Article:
The Tony Abbott/Julia Gillard town hall double billing at Red Hill last night, pulled together quickly and smoothly by The Courier-Mail, threw up many issues that had seemed to have disappeared from the election agenda in recent weeks.
An audience of 200 supposedly undecided voters, chosed by Galaxy Research, proved they were well-informed and genuinely curious about the major parties’ differences in economic approach, perspectives on welfare, health, technology and education. A little surprisingly given the heated focus of the last federal election, the environment barely rated a mention.
Abbott used his three-minute introduction to remind the hall the PM they’d elected had been unceremoniously and undemocratically dumped by his party, but that Labor was still pursuing the mining resources tax and causing dramatic increases in energy costs.
He fielded questions on household affordability and cost of living; whether he would ban abortion (he would not); his readiness to govern; his approach to drought subsidies; why gay marriage is different from mixed racial marriage; how he would fund his election promises; why his campaign was focusing on stopping boat people instead of on mending indigenous disadvantage; why he’d refused Bob Brown a leadership debate; how he would lift youth unemployment and help students pay back their HECS debts. He announced a new “pilot policy” of giving students who volunteer for registered causes a deduction against their HECS debt.
On the issue of peak oil he became tangled in his own language: oil reserves were always there and would always be there, but challenged by the moderator, Sky News’ David Speers, agreed that they weren’t limitless. Work Choices was dead under any name, he said, and so was any chance of an increase in pensions. He gave equal short shrift to a question about incentives for high income earners, and then did the same for middle income earners: today $100,000 is “not a high income”.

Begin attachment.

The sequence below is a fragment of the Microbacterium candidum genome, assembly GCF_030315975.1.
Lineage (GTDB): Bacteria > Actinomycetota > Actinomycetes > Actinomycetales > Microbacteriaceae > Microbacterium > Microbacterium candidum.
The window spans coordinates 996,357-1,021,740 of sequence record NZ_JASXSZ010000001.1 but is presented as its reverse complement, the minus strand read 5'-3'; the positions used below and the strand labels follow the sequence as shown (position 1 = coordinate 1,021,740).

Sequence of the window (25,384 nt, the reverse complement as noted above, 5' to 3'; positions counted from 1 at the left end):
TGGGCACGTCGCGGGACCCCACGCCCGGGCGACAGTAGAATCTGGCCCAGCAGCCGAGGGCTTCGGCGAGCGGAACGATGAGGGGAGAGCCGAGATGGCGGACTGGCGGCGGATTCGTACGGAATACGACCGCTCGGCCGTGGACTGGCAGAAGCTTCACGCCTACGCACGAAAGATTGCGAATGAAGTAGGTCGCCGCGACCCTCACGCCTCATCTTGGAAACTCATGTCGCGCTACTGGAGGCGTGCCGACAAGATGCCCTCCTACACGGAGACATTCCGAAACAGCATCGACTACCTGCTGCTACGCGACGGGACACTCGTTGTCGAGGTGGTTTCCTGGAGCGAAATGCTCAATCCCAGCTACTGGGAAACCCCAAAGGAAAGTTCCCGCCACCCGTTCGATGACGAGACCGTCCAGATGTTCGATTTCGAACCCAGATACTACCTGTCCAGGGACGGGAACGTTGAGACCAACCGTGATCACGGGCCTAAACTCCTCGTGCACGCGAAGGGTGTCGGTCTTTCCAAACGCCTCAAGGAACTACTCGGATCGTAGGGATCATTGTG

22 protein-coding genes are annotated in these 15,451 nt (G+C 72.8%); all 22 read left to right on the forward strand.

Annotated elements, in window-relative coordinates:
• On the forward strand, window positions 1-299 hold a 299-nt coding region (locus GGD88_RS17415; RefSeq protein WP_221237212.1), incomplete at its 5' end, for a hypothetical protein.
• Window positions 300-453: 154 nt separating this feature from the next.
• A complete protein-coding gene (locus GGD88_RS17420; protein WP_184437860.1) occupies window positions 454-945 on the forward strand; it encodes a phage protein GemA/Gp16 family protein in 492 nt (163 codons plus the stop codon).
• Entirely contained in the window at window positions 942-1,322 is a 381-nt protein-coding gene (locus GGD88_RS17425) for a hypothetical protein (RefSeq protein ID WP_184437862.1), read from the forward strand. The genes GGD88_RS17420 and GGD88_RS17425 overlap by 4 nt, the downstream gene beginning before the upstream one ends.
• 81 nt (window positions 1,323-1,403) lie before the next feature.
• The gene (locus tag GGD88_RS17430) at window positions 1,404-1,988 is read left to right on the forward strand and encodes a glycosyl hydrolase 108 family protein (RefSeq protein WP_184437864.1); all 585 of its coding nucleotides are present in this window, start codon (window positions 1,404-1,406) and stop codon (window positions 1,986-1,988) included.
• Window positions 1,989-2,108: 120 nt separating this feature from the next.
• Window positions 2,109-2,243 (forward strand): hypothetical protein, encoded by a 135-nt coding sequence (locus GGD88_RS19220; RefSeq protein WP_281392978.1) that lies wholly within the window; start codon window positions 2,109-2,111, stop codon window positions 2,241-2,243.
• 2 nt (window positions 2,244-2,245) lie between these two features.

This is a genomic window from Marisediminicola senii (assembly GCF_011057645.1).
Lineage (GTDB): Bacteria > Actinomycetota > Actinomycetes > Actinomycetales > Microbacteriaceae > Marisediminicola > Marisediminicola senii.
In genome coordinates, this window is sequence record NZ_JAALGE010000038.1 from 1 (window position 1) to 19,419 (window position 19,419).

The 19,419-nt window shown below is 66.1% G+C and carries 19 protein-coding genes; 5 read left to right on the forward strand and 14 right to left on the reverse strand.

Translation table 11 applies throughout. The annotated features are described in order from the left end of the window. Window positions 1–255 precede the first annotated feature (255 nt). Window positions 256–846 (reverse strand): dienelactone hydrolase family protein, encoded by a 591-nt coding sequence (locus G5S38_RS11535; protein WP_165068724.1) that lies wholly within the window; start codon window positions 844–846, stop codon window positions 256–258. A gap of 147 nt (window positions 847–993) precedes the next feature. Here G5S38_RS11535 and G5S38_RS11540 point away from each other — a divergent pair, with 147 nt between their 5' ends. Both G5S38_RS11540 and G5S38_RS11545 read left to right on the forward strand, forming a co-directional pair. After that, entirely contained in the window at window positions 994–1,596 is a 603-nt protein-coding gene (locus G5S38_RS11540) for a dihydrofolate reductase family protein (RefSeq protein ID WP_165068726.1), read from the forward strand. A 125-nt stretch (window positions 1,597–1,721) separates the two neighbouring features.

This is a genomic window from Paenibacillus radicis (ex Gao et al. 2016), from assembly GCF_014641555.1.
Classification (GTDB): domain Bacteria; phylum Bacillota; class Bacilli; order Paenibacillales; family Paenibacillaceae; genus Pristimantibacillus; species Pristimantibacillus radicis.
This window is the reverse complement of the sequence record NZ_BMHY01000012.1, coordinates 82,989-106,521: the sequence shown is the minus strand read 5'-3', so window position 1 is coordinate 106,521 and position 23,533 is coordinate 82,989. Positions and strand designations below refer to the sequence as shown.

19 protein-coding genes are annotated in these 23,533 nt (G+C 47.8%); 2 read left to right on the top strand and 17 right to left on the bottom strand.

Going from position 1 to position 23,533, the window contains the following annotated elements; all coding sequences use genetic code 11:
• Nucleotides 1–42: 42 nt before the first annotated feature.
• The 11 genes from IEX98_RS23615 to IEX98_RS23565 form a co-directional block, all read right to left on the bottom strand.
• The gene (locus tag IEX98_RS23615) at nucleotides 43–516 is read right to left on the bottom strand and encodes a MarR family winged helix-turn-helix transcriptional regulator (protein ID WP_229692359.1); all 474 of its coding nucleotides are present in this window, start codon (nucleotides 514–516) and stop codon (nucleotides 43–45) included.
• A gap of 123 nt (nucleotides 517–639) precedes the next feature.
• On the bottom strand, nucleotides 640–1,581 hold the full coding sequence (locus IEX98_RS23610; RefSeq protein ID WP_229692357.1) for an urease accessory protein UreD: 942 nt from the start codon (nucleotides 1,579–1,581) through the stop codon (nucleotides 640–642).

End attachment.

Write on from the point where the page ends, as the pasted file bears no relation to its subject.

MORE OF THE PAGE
On the economy, and the likelihood of further global challenges sending Australia into recession, he said the Coalition had supported the government’s first stimulus package but not the second, and hedged his bets on what would happen if more stimulus was needed under his government. The global financial crisis had only lasted eight weeks, he said, and did not warrant the overspending which had weakened Australia’s ability to cope with future crises.
Abbott’s understanding of the national broadband network proposal and rationale seemed not to have improved over recent days: fibre cable chains us to our homes, he said, and would not allow people to use the internet away from home. The government’s proposal suggested we should outspend New Zealand and South Korea, and he couldn’t see any reason why we would want to do that.
Universities were selling immigration rorts, not education, and he would not be looking to change existing student visa conditions to stop the drop in education exports. He would not change the current superannuation contribution limits, nor would he support any increases in the super guarantee.
Abbott finished with a statement that he was ready to govern and wants to govern.